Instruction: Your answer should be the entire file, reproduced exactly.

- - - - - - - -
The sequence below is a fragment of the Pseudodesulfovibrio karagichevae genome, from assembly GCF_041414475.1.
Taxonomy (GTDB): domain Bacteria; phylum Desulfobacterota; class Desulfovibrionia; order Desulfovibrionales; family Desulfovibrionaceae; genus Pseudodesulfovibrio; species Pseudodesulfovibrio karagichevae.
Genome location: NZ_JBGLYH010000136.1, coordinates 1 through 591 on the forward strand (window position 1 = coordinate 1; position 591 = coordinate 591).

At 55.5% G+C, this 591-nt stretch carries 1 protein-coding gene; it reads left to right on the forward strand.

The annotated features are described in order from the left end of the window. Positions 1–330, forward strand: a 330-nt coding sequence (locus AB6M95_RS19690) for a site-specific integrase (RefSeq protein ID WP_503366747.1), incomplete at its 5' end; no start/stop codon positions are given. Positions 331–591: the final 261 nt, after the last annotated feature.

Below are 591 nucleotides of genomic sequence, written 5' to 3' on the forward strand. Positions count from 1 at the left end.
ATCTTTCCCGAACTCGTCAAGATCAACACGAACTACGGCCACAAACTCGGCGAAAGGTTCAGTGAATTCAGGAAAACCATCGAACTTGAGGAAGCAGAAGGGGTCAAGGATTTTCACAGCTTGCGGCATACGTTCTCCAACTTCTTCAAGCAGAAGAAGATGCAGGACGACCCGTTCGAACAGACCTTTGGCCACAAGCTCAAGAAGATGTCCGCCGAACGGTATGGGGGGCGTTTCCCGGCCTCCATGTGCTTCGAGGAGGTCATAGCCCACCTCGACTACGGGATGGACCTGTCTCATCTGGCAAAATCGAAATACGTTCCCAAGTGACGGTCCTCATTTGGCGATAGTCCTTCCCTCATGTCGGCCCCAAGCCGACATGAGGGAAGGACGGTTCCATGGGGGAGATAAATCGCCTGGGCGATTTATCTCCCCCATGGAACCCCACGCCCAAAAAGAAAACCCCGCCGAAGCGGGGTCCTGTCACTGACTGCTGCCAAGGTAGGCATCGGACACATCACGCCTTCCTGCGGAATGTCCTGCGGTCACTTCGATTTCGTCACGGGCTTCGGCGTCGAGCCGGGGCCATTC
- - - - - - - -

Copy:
The sequence below is a fragment of the Pseudodesulfovibrio karagichevae genome, from assembly GCF_041414475.1.
Taxonomy (GTDB): domain Bacteria; phylum Desulfobacterota; class Desulfovibrionia; order Desulfovibrionales; family Desulfovibrionaceae; genus Pseudodesulfovibrio; species Pseudodesulfovibrio karagichevae.
Genome location: NZ_JBGLYH010000136.1, coordinates 1 through 591 on the forward strand (window position 1 = coordinate 1; position 591 = coordinate 591).

At 55.5% G+C, this 591-nt stretch carries 1 protein-coding gene; it reads left to right on the forward strand.

The annotated features are described in order from the left end of the window. Positions 1–330, forward strand: a 330-nt coding sequence (locus AB6M95_RS19690) for a site-specific integrase (RefSeq protein ID WP_503366747.1), incomplete at its 5' end; no start/stop codon positions are given. Positions 331–591: the final 261 nt, after the last annotated feature.

Below are 591 nucleotides of genomic sequence, written 5' to 3' on the forward strand. Positions count from 1 at the left end.
ATCTTTCCCGAACTCGTCAAGATCAACACGAACTACGGCCACAAACTCGGCGAAAGGTTCAGTGAATTCAGGAAAACCATCGAACTTGAGGAAGCAGAAGGGGTCAAGGATTTTCACAGCTTGCGGCATACGTTCTCCAACTTCTTCAAGCAGAAGAAGATGCAGGACGACCCGTTCGAACAGACCTTTGGCCACAAGCTCAAGAAGATGTCCGCCGAACGGTATGGGGGGCGTTTCCCGGCCTCCATGTGCTTCGAGGAGGTCATAGCCCACCTCGACTACGGGATGGACCTGTCTCATCTGGCAAAATCGAAATACGTTCCCAAGTGACGGTCCTCATTTGGCGATAGTCCTTCCCTCATGTCGGCCCCAAGCCGACATGAGGGAAGGACGGTTCCATGGGGGAGATAAATCGCCTGGGCGATTTATCTCCCCCATGGAACCCCACGCCCAAAAAGAAAACCCCGCCGAAGCGGGGTCCTGTCACTGACTGCTGCCAAGGTAGGCATCGGACACATCACGCCTTCCTGCGGAATGTCCTGCGGTCACTTCGATTTCGTCACGGGCTTCGGCGTCGAGCCGGGGCCATTC